ISO/IEC 17025:2017, 184.108.40.206 states:
220.127.116.11 The laboratory shall use appropriate methods and procedures for all laboratory activities and, where appropriate, for evaluation of the measurement uncertainty as well as statistical techniques for analysis of data.
The KSP Lab’s Seized Drugs section indicates its intent and method for compliance with this clause by stating the following in the KSP Laboratory’s Seized Drugs Quality Manual:
18.104.22.168 The Kentucky State Police Seized Drugs section adheres to standards and guidelines from the Organization of Scientific Area Committees for Forensic Science (OSAC) and recommendations by the Scientific Working Group for the Analysis of Seized Drugs (SWGDRUG) in formulating its testing methods and procedures. During the annual review of seized drugs documents, OSAC and SWGDRUG standards, guidelines, and recommendations that have been published within the prior year will be evaluated for incorporation into the laboratory’s policies and procedures.
By including this language, the Seized Drugs section has committed to implementing OSAC approved standards while creating a process of measured implementation that gives the section time to evaluate the best method to comply with newly published standards, implement necessary changes in advance, and train analysts on the new requirements. The Technical Leader of the Seized Drugs section is responsible for evaluating OSAC approved standards published within the last year in an annual document review task and incorporating those standards in a new revision of the relevant protocols/procedures. In this way, no approved standard will go any longer than a year before adoption and the section has some preparatory time to ensure implementation is adequate and effective. To date, this has admittedly been a simple task as the number of newly approved standards has not strained our ability to implement them. We believe that having the foundation in place, however, prepares us for rapid implementation as more standards are approved.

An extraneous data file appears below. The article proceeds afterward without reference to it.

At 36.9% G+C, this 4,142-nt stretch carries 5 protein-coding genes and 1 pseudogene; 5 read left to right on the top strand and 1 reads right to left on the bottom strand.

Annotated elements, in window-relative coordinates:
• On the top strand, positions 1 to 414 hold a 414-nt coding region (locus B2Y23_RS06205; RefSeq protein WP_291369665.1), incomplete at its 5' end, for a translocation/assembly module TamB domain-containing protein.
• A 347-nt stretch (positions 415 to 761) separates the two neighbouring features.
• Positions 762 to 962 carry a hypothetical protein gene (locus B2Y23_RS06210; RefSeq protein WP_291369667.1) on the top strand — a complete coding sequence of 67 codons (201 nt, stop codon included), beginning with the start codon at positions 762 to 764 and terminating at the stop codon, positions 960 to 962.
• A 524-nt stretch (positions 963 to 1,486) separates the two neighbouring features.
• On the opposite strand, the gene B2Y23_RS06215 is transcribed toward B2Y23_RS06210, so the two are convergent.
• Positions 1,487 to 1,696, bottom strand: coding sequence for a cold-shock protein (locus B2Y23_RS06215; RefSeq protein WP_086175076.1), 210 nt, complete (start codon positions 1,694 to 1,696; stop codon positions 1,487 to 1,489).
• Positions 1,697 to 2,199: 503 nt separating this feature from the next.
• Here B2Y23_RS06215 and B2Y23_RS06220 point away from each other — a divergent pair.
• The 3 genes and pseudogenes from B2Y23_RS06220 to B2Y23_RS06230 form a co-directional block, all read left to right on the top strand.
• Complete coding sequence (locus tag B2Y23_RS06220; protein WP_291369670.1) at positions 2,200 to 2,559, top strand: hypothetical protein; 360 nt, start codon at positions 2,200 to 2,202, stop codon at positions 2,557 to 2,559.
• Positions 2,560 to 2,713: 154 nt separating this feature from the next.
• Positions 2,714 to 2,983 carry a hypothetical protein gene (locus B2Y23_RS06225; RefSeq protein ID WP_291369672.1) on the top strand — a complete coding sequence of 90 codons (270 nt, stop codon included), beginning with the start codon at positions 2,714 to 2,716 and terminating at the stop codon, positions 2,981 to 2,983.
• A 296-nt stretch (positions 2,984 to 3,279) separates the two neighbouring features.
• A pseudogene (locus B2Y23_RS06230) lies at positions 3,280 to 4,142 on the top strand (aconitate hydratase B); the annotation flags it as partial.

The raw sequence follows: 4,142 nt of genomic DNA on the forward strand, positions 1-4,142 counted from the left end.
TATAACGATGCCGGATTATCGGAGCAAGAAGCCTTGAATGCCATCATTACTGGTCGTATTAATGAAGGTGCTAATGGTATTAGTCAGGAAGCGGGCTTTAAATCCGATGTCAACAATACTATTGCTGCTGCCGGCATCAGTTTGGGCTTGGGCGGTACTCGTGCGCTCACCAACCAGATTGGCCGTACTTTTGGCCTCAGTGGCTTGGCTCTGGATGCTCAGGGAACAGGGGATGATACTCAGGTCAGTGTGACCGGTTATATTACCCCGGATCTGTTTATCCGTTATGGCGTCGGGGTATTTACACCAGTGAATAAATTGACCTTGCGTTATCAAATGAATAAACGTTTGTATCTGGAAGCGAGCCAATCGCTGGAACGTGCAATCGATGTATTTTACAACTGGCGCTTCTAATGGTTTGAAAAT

The OSAC Quality Task Group has created a “How-to Guide” to help quality managers, senior management and technical leaders with step by step tips for implementing standards in their laboratories and language to add to their methods manuals and quality assurance manuals. The “How-to Guide” for standards implementation is posted on the OSAC website.
The OSAC organization is providing valuable benefits to the forensic science community and is making steady progress toward its goal populating a robust and scientifically sound Registry of approved standards for incorporation into the day-to-day work in forensic science laboratories. As our employees and colleagues devote hundreds of hours to this goal, it’s important to the entire criminal justice system that we find effective ways to implement the results of their efforts. One way to begin implementing OSAC approved standards is with a measured, discipline-level approach. Using this approach, laboratories can make incremental progress toward the goal of whole-lab adoption and section-level employees are empowered to own the process in achieving that goal.
If you have questions about KSP’s OSAC implementation process or would like further information, you may contact Jeremy at firstname.lastname@example.org.